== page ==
workers. This includes annual reporting from every city agency

and anonymous surveys of every one of the city's 330 000 plus

workers. But let's be real. No piece of legislation, alone, can fully

address systemic issues like patriarchy, misogyny, and sexism,

so we're already thinking about next steps. I'm very pleased to

be joined by Allegra Fishal, executive director of the Gender

Equality Law Center, and Maritza Silva-Farrell, executive director

of ALIGN, which is an alliance of labor and community-based

organizations. Allegra, Maritza, thanks so much for joining me



Allegra: Thank you.


Maritza: Think you're glorious.


Helen:  I guess I'd like to start with, really for both

of you ... But Maritza, if you could start. In your years of working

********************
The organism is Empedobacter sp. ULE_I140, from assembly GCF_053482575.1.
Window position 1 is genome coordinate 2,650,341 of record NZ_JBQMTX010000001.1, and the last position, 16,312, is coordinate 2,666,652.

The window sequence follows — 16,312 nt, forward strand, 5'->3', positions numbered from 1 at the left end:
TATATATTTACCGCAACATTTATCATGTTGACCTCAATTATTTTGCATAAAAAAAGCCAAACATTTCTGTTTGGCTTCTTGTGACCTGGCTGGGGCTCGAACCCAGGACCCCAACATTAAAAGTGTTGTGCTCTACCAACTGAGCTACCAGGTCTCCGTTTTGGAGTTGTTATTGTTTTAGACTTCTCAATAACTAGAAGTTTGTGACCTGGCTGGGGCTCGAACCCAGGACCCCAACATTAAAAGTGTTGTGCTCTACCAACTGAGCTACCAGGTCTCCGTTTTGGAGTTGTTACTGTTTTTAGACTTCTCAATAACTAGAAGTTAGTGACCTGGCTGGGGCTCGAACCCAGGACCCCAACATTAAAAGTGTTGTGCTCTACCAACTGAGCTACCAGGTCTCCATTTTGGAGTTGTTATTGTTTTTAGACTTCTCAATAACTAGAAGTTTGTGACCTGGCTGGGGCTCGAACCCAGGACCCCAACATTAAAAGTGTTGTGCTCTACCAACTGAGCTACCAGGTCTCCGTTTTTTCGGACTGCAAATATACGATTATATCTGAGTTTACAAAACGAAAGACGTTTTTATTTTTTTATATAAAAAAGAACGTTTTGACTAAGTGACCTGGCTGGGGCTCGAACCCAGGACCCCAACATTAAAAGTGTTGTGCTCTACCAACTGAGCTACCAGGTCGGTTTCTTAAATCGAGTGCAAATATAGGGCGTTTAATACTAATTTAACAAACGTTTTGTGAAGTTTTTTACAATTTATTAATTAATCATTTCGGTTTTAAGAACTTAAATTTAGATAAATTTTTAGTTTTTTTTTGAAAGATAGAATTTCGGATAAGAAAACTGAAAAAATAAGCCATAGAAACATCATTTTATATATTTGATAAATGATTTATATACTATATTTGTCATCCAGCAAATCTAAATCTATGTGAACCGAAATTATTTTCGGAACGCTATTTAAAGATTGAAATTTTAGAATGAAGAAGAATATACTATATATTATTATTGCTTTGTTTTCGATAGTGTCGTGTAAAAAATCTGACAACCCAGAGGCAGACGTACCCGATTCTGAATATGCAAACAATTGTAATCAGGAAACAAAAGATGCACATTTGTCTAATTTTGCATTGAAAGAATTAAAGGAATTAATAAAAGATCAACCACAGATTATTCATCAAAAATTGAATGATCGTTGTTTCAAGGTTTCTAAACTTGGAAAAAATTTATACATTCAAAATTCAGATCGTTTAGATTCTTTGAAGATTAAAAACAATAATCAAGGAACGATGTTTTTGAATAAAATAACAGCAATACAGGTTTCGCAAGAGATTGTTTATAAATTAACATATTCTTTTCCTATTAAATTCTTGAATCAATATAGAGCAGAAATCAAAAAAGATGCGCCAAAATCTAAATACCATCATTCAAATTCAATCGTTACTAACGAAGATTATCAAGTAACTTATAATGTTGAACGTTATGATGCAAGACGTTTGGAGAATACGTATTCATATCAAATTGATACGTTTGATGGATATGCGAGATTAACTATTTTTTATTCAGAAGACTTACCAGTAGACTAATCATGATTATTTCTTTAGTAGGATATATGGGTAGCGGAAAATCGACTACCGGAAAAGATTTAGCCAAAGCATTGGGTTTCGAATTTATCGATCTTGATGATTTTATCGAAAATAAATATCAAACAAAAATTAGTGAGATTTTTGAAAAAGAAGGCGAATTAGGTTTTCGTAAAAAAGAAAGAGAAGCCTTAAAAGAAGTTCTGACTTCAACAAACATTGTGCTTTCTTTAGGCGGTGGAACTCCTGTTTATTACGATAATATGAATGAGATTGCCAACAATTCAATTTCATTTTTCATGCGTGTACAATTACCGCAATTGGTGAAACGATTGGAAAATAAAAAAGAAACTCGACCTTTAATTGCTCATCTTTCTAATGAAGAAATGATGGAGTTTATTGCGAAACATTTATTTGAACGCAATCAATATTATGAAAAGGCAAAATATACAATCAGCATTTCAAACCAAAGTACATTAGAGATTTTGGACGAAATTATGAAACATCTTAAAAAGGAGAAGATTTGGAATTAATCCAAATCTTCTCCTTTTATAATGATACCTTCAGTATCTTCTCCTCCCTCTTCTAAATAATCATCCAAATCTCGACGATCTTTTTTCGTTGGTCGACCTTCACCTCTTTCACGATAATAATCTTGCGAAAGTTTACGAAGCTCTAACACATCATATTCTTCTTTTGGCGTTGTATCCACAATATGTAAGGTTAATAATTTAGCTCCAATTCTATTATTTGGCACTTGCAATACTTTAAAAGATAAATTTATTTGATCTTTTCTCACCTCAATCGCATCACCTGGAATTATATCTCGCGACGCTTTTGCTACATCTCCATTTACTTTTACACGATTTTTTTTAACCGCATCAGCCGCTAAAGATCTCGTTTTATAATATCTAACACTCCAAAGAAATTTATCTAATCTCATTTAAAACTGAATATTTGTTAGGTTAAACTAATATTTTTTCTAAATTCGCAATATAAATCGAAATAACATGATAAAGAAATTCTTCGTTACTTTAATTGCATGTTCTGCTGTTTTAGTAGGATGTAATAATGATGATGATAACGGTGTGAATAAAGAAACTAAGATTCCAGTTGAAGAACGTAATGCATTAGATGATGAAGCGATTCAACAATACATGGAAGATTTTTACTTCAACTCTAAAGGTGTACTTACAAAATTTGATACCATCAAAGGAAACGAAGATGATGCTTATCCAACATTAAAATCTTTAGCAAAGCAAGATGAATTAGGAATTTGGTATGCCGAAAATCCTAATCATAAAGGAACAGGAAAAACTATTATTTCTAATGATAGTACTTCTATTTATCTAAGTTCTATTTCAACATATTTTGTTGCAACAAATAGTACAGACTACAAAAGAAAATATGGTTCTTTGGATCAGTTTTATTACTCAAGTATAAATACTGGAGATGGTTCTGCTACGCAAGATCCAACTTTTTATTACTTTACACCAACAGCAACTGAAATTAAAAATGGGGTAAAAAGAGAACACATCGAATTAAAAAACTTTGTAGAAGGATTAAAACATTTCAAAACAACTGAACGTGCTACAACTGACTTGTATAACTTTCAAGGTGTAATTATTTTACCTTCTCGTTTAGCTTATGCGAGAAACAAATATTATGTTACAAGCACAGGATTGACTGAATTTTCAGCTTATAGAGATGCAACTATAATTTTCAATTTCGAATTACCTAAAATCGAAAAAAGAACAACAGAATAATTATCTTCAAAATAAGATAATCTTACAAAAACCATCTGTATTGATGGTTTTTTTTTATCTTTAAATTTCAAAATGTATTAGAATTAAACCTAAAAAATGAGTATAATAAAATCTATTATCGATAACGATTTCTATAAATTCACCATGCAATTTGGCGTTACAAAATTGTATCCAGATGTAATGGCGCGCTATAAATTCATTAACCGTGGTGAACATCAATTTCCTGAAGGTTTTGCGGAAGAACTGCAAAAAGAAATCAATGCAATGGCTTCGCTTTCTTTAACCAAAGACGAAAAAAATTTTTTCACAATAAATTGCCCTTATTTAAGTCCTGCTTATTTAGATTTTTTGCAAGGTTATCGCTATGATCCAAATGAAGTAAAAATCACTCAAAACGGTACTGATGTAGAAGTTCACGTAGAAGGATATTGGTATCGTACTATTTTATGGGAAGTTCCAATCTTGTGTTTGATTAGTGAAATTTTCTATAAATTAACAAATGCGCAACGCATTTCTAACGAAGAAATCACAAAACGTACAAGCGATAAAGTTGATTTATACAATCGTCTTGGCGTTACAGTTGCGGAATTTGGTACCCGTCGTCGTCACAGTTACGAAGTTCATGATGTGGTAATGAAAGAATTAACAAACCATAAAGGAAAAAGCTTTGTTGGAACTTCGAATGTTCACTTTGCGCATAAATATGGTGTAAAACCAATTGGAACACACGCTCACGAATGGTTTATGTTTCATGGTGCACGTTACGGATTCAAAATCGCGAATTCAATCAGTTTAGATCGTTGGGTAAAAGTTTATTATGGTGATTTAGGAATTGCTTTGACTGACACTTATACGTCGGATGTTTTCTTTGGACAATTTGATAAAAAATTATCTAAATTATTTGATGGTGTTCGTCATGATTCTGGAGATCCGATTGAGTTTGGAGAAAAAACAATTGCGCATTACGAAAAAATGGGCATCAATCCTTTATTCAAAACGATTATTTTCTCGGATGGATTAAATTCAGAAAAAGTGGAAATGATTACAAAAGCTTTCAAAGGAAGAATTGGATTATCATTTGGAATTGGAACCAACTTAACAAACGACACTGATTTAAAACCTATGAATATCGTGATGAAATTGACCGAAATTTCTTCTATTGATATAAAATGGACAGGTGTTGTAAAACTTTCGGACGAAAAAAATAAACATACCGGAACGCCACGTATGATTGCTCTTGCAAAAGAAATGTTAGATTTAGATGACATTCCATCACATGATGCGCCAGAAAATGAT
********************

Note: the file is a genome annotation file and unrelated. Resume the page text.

with community-based organizations, what do you hear about

sexual harassment in the workplace?


Maritza: The work that we do in the city with community and labor,

we're also seeing that many workers had been afraid or are

stepping out. It doesn't matter if you're a woman, a man, a

transgender person. Across the spectrum of gender, we see

that, when you are in a workplace and you are depending on

pay, you don't want to actually speak up, because you might

lose your jobs. So, retaliation is something that we've seen. You

see that a lot in the restaurant industry, in the retail industry,

and it's something that has become even common in many

places. When union folks are organizing and they have the laws

and paper, they always ask, “a worker gonna come



Helen: You know, what I like about what you're saying is, you're giving

examples of specific industries and how we might need to have

industry-focused legislation. You know, when you talk about